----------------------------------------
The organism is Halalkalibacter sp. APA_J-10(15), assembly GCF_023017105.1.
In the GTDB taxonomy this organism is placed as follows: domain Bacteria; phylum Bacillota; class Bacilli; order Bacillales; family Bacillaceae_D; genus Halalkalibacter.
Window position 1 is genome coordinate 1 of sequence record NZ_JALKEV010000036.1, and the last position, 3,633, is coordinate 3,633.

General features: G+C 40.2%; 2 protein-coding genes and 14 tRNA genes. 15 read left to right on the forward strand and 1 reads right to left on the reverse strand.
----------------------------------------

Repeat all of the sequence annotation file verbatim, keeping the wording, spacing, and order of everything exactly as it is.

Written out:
The organism is Halalkalibacter sp. APA_J-10(15), assembly GCF_023017105.1.
In the GTDB taxonomy this organism is placed as follows: domain Bacteria; phylum Bacillota; class Bacilli; order Bacillales; family Bacillaceae_D; genus Halalkalibacter.
Window position 1 is genome coordinate 1 of sequence record NZ_JALKEV010000036.1, and the last position, 3,633, is coordinate 3,633.

General features: G+C 40.2%; 2 protein-coding genes and 14 tRNA genes. 15 read left to right on the forward strand and 1 reads right to left on the reverse strand.